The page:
Octavious Young says he was 16 when a revelation about his long-lost father’s brutality prompted him to quit school and leave Monroe to live on the streets of Charlotte.
“I asked my mom once why she was always mad at me, even though I cooked and cleaned all the time,” Young recalls. “She told me she hated my father and she saw his face every time she looked at me. What do you say when the person your world revolves around tells you she hates you?”
He says he spent the following six months living out of a car, while working at a Burger King in west Charlotte to earn money for the down payment on an apartment.
It’s easy to imagine his life ending as one of the city’s chronically homeless, addicted and living on the streets until his death. But that’s not how his story ends.
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Young now is 37 and has a home and a family, though the two children he’s raising aren’t his own. They’re a niece and nephew, ages 6 and 9, whom he says he adopted three years ago after his disabled sister lost custody.
The demands of parenting eventually cost Young his full-time job at an assisted-living facility, which is why he recently registered Kenyada and Xzabeon with the Salvation Army’s Christmas program. They’re among 11,300 children registered for free toys, which will be paid for in part by Charlotte Observer readers who donate to the Empty Stocking Fund. It raised $374,000 last Christmas season.
Both children are big fans of Santa, who brought them a lot of used toys last year. Young, who works part time selling pretzels at a home improvement store, is hoping for better this Christmas. (Last year’s gifts came from a thrift store, he says.) It’s part of a long list of hopes he has for the two, including playing school sports and going on a picnic. He has never been on one himself, so that would be a first for all three.
“I often have people tell me I’m a blessing to these kids, but I quickly correct them and say I’m blessed to be their father,” says Young, admitting it hasn’t been easy. “I went from being a bachelor with no kids to having two people who depended on me completely. I had to learn how to braid a girl’s hair real fast.”
He says he took in the pair at the request of other family members, when it appeared the children were destined for foster care. As for their mother, Young says she lives at a nearby home and he helps manage her finances. The children’s biological father is not part of their lives, he says.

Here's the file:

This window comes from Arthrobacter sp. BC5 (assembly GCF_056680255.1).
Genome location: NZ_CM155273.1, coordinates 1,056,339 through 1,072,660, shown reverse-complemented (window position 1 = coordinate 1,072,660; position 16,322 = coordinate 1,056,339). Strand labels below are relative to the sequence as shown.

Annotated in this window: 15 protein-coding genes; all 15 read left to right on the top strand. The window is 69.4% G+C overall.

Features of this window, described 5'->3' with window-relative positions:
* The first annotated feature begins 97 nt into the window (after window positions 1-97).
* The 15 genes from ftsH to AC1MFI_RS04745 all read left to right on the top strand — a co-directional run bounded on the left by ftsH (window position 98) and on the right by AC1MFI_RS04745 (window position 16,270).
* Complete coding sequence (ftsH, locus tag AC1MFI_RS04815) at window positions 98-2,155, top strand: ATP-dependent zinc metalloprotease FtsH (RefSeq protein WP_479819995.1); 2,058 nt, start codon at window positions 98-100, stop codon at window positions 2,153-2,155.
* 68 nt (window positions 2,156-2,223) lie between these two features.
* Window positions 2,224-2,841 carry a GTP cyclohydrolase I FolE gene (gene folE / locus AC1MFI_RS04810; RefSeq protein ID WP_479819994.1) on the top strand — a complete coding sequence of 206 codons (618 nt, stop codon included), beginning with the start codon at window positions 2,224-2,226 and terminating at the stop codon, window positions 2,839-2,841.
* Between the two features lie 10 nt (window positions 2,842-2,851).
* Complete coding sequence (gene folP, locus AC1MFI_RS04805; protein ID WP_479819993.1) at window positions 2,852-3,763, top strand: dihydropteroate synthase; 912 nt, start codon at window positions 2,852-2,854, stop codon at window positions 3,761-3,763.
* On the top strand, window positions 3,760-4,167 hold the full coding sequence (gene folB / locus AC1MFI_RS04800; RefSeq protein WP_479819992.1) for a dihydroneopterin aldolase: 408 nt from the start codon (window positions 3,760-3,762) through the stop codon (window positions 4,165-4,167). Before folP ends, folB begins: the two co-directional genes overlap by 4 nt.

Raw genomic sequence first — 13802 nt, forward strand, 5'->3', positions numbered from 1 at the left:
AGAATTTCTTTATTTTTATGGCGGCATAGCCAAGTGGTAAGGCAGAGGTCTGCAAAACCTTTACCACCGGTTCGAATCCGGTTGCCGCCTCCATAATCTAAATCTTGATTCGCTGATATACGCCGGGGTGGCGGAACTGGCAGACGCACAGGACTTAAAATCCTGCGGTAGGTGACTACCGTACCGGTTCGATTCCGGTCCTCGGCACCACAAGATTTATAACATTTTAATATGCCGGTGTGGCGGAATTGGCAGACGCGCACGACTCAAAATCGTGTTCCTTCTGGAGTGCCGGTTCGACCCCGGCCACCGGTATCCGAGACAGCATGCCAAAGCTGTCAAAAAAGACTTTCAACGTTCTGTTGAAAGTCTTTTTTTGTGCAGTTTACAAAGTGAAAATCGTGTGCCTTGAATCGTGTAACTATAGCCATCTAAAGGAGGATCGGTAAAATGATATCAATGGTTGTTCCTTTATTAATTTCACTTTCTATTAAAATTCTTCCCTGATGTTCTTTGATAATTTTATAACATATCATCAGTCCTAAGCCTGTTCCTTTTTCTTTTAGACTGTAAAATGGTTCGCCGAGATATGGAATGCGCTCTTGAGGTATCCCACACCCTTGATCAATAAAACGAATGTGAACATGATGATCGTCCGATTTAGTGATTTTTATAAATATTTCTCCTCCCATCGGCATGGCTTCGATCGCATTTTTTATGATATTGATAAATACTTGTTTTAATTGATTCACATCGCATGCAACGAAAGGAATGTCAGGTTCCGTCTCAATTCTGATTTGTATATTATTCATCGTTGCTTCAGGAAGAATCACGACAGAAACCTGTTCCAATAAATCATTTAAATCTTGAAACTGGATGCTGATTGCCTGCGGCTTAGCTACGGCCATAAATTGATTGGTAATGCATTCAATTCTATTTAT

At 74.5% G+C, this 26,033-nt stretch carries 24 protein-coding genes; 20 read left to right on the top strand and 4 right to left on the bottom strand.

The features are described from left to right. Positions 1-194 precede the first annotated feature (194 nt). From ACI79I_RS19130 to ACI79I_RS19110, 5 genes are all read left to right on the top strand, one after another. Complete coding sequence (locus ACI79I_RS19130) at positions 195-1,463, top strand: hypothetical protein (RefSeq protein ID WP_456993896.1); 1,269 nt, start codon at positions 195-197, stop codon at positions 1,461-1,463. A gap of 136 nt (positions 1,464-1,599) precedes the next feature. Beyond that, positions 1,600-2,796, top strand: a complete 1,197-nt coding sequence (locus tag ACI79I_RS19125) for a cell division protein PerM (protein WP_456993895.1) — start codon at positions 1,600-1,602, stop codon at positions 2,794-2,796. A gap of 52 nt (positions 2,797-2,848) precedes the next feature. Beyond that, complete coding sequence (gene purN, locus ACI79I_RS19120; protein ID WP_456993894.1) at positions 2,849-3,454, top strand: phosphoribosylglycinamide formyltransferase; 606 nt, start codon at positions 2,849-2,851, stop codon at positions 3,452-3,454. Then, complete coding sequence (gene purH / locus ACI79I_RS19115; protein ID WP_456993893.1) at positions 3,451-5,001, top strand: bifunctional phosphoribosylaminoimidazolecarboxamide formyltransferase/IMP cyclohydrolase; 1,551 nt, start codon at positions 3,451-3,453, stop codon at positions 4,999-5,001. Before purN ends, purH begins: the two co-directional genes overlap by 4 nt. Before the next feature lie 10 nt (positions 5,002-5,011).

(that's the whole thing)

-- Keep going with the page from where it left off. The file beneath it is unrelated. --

Both kids are healthy and happy, he says, though Kenyada is in therapy to overcome speech problems and post-traumatic stress disorder associated with her past.
Larry Knotts is Young’s older brother, age 42. He says the family is proud of what Young has accomplished and how he has stepped up for the kids. Knotts said he believes this is making his brother a better, stronger man.
“We grew up in a family where there were four kids and it was everybody for themselves,” said Knotts, calling their mother “frequently absent.”
“Octavious was the first to strike out on his own, but when I left, I was homeless for a time, too. He wanted something different for his life. God has given him a chance to help someone else in ways he was never helped. One look in those kids’ eyes and you can see he’s a good father. There’s love there.”
It’s a look both men say they never saw growing up, but Young says Kenyada and Xzabeon represent a new beginning for the family.
“From now on,” Young says, “love is part of our family legacy.”
Send checks to: The Empty Stocking Fund, P.O. Box 37269, Charlotte, NC 28237-7269. To donate online: www.charlotteobserver.com/living/helping-others/empty-stocking-fund/.
We will publish donor names daily.
The Empty Stocking Fund
The Charlotte Observer has sponsored the Empty Stocking Fund since about 1920. Last year, readers contributed nearly $374,000 to buy needy children gifts for Christmas. All money contributed goes to the Salvation Army’s Christmas Bureau, which buys toys, food, clothing and gift cards for families. To qualify, a recipient must submit verification of income, address and other information that demonstrates need. For five days in mid-December, up to 3,000 volunteers help distribute the gifts to families at a vacant department store. The name of every person who contributes to the Empty Stocking Fund will be published on this page daily. If the contributor gives in someone’s memory or honor, we’ll print that person’s name, too. Contributors can remain anonymous.